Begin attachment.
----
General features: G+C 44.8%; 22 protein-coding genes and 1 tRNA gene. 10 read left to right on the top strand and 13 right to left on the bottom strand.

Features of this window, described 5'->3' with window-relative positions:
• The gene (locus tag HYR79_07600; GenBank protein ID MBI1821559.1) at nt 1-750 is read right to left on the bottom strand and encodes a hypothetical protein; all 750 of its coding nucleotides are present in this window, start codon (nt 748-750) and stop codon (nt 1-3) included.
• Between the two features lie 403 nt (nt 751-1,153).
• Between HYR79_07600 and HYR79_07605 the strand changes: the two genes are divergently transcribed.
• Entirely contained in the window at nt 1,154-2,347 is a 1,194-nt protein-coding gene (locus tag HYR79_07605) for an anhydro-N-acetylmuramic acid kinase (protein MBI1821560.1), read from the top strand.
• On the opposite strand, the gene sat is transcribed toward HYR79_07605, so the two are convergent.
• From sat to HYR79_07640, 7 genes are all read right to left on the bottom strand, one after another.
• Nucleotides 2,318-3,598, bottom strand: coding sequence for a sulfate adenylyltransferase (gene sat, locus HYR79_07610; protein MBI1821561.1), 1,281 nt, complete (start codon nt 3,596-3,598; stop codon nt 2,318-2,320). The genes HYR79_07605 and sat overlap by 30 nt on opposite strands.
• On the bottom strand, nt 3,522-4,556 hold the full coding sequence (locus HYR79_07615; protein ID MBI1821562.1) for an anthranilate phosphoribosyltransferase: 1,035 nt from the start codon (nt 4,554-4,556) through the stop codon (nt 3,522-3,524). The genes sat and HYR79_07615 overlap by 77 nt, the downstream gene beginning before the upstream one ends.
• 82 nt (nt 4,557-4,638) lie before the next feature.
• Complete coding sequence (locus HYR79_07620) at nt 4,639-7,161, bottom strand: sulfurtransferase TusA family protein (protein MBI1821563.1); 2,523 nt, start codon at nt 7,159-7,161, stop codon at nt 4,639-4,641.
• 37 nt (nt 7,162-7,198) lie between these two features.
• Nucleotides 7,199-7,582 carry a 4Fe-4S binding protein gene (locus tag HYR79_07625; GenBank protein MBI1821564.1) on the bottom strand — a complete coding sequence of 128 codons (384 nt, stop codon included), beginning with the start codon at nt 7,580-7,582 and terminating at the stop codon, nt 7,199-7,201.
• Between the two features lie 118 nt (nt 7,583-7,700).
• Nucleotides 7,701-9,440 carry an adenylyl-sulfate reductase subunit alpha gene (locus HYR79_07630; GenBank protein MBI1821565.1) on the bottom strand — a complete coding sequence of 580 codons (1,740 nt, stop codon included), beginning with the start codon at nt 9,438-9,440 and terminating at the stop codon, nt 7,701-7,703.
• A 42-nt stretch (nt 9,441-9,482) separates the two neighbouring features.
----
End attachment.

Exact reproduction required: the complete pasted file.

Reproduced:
General features: G+C 44.8%; 22 protein-coding genes and 1 tRNA gene. 10 read left to right on the top strand and 13 right to left on the bottom strand.

Features of this window, described 5'->3' with window-relative positions:
• The gene (locus tag HYR79_07600; GenBank protein ID MBI1821559.1) at nt 1-750 is read right to left on the bottom strand and encodes a hypothetical protein; all 750 of its coding nucleotides are present in this window, start codon (nt 748-750) and stop codon (nt 1-3) included.
• Between the two features lie 403 nt (nt 751-1,153).
• Between HYR79_07600 and HYR79_07605 the strand changes: the two genes are divergently transcribed.
• Entirely contained in the window at nt 1,154-2,347 is a 1,194-nt protein-coding gene (locus tag HYR79_07605) for an anhydro-N-acetylmuramic acid kinase (protein MBI1821560.1), read from the top strand.
• On the opposite strand, the gene sat is transcribed toward HYR79_07605, so the two are convergent.
• From sat to HYR79_07640, 7 genes are all read right to left on the bottom strand, one after another.
• Nucleotides 2,318-3,598, bottom strand: coding sequence for a sulfate adenylyltransferase (gene sat, locus HYR79_07610; protein MBI1821561.1), 1,281 nt, complete (start codon nt 3,596-3,598; stop codon nt 2,318-2,320). The genes HYR79_07605 and sat overlap by 30 nt on opposite strands.
• On the bottom strand, nt 3,522-4,556 hold the full coding sequence (locus HYR79_07615; protein ID MBI1821562.1) for an anthranilate phosphoribosyltransferase: 1,035 nt from the start codon (nt 4,554-4,556) through the stop codon (nt 3,522-3,524). The genes sat and HYR79_07615 overlap by 77 nt, the downstream gene beginning before the upstream one ends.
• 82 nt (nt 4,557-4,638) lie before the next feature.
• Complete coding sequence (locus HYR79_07620) at nt 4,639-7,161, bottom strand: sulfurtransferase TusA family protein (protein MBI1821563.1); 2,523 nt, start codon at nt 7,159-7,161, stop codon at nt 4,639-4,641.
• 37 nt (nt 7,162-7,198) lie between these two features.
• Nucleotides 7,199-7,582 carry a 4Fe-4S binding protein gene (locus tag HYR79_07625; GenBank protein MBI1821564.1) on the bottom strand — a complete coding sequence of 128 codons (384 nt, stop codon included), beginning with the start codon at nt 7,580-7,582 and terminating at the stop codon, nt 7,199-7,201.
• Between the two features lie 118 nt (nt 7,583-7,700).
• Nucleotides 7,701-9,440 carry an adenylyl-sulfate reductase subunit alpha gene (locus HYR79_07630; GenBank protein MBI1821565.1) on the bottom strand — a complete coding sequence of 580 codons (1,740 nt, stop codon included), beginning with the start codon at nt 9,438-9,440 and terminating at the stop codon, nt 7,701-7,703.
• A 42-nt stretch (nt 9,441-9,482) separates the two neighbouring features.